Sunday, 13 November 2011

Butternut Squash & Spinach Cannelloni GF SCD

Since pasta is not permitted on the Specific Carbohydrate Diet, making our favourite Italian dishes has been impossible. I experienced a brainwave while I was browsing the supermarket aisles that leeks might work instead of cannelloni.

Leeks are nature's answer to cannelloni tubes. They contain significant amounts of the flavonoid kaempferol which may possibly reduce the risk of developing cancer. They're also a good source Vitamin A, Vitamin B6 and Vitamin C as well as an excellent provider of bone-building vitamin K and manganese.

Butternut squash is a superb source of Vitamin A and it's one vegetable that we could not possibly live without. Here are a few things I've learned about choosing a good butternut squash :

  • Pick a squash that is heavy for its size. this indicates a high moisture content.
  • Bigger squash tend to have a more highly developed flavour
  • The rind should be firm and unbroken
  • The colour should be matte, if it is shiny it is a sign that it wasn't ripe when it was picked
  • store in a cool, dry, well-ventilated place

Butternut Squash and Spinach Cannelloni GF SCD

4 large leeks

1 large butternut squash (about 1.5kg)
2 large handfuls spinach (about 80-100g)
10-12 sage leaves
sea salt and freshly ground black pepper
pumpkin seeds
extra virgin olive oil

Cheese Sauce

1 large cauliflower
2 medium onions (optional)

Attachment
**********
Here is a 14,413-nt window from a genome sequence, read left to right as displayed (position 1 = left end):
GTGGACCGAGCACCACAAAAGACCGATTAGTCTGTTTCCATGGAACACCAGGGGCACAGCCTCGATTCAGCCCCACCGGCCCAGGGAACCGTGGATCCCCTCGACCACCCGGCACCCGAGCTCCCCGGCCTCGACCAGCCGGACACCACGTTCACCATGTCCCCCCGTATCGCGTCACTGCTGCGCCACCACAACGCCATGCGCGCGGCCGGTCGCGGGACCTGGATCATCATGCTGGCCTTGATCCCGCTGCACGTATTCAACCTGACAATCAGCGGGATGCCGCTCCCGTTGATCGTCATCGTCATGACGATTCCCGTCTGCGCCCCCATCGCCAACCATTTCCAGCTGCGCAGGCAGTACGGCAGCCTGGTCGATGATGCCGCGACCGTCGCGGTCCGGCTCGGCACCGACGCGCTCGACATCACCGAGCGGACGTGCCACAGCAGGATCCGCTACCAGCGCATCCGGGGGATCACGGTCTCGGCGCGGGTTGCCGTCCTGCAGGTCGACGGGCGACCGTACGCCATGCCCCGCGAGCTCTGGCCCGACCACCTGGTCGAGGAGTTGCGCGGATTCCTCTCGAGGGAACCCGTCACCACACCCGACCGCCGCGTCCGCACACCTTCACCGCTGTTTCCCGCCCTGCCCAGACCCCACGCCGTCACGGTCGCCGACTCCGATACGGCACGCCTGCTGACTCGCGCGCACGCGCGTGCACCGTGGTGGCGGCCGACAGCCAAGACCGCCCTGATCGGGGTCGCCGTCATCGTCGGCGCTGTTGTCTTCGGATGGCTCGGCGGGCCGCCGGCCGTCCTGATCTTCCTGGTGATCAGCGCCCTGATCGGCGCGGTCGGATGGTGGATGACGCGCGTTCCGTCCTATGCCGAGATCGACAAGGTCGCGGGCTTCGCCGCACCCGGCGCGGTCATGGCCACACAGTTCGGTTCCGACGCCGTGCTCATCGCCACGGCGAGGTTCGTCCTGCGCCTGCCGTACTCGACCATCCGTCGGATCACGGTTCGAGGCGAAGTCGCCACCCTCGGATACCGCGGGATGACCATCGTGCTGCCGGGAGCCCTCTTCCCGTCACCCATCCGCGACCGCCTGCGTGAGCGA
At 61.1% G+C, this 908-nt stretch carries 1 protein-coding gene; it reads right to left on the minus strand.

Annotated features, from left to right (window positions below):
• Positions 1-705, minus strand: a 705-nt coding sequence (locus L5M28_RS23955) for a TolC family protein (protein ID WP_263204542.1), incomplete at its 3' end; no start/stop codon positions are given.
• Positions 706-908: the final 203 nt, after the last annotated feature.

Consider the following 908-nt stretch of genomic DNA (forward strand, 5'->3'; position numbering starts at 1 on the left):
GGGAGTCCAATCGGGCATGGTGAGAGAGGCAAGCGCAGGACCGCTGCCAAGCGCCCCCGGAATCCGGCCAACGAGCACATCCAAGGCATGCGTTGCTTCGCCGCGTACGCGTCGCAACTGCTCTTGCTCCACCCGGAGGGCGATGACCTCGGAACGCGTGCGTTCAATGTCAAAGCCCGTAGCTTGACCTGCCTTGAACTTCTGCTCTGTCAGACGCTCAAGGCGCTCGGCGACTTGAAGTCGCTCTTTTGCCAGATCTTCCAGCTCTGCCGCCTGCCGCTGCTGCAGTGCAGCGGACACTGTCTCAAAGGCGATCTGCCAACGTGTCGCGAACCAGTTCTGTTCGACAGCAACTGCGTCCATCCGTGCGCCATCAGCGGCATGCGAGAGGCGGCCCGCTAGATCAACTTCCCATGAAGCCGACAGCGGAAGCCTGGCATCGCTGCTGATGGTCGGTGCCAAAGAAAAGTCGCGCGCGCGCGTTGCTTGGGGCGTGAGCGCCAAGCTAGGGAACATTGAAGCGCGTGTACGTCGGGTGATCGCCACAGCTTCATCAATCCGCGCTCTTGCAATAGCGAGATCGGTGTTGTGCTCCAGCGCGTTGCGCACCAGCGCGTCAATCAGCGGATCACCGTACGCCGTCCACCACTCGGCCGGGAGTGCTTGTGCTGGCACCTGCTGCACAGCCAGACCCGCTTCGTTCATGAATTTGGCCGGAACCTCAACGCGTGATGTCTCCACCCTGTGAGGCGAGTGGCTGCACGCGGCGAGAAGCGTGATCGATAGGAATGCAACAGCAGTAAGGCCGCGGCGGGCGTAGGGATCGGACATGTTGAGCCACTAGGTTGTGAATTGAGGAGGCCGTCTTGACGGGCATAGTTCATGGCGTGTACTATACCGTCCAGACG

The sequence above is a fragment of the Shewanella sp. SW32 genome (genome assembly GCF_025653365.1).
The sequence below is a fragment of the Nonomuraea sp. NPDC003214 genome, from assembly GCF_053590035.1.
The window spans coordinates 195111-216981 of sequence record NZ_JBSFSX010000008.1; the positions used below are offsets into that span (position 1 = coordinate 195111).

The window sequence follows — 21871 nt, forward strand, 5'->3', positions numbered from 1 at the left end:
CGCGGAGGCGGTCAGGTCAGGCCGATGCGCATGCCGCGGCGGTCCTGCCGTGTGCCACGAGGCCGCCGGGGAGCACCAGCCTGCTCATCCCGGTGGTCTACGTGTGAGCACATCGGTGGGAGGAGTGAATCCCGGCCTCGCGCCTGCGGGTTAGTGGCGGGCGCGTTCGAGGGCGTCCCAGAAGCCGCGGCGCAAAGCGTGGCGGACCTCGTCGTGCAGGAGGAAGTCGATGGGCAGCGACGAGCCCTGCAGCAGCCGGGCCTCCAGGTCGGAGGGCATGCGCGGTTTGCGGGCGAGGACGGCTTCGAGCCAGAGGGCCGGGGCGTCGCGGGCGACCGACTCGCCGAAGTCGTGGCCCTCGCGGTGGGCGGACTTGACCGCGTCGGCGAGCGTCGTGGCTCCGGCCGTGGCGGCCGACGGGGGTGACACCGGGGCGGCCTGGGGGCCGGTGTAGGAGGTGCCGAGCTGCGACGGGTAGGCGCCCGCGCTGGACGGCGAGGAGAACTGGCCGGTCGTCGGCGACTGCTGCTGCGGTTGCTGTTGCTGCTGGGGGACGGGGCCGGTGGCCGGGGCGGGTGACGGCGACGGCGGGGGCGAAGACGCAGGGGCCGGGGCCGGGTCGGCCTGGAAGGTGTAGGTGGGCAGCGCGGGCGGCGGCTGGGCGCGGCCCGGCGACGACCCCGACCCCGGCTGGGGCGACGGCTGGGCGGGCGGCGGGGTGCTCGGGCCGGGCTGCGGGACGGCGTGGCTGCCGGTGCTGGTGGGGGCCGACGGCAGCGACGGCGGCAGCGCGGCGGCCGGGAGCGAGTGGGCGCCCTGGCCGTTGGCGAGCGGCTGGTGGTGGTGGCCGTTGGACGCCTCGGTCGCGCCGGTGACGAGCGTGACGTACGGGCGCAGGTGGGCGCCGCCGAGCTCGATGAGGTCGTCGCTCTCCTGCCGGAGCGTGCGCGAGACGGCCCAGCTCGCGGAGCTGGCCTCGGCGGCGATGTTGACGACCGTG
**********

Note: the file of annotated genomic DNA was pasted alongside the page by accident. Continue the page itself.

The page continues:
100g cheddar cheese
sea salt and freshly ground black pepper

OR Vegan Option

Tomato Sauce GF SCD

Leeks are renowned for holding the dirt inside their layers. However, the leeks for sale these days tend to be very clean. Sometimes there is a little dirt at the green end but rarely is there any at the white. Choose leeks no more than 4 cms in diameter or they could be tough! Prepare the leeks by slicing about 10-12 cms (4 or 5 inches) from the root end to form the tubes. Chop off the root base and discard any tough outer leaves. Give them a quick wash.

Place the leeks into a pan of boiling water and simmer for about 10 to 15 minutes making sure that the leaves don't split. Drain the water (you could use this for stock) and stand the leeks in the pan to cool. you will see that the inner layers have started to separate from the outer ones.

Meanwhile prepare the butternut squash. Set the oven to 200°C, slice the squash in two lengthways, spoon out the seeds, cut the squash into manageable pieces, peel the skin using a sharp knife or peeler then chop into small cubes.

Tip into a bowl and pour on two to three tablespoons of extra virgin olive oil. Season with sea salt and freshly ground black pepper.

Give the squash a good stir and tip into a roasting tin. Roast in the oven for about 30 to 40 minutes until tender.

Tip the roasted butternut squash into a large mixing bowl. Wash the sage leaves and chop.

Add the sage to the butternut squash and season well with sea salt and freshly ground black pepper. Add two large handfuls of washed young spinach leaves and mix well.

Place the leeks on to a board and gently push out the inside layers, leaving two or three outer layers intact.

Using a small spoon, gently stuff the tubes with the filling.

Brush a small roasting dish with extra virgin olive oil and lay the leeks on the base. Brush the leeks with some more oil and roast in the oven for 20 to 30 minutes until the outer layers are tender. Meanwhile make the cheese sauce. Follow the link for the recipe using onions or wash the cauliflower and cut into florets. Place in a pan of boiling water, bring to the boil and simmer for 20 minutes. Add the cheese, salt and pepper and blend well. If you prefer a dairy free version follow the directions for tomato sauce.

Take the leeks out of the oven and pour the sauce (cheese or tomato) over the top. Sprinkle on some pumpkins seeds. Grate a little nutmeg over the top.

Return to the oven for another 30 to 40 minutes until the cheese is golden and the leeks are cooked through.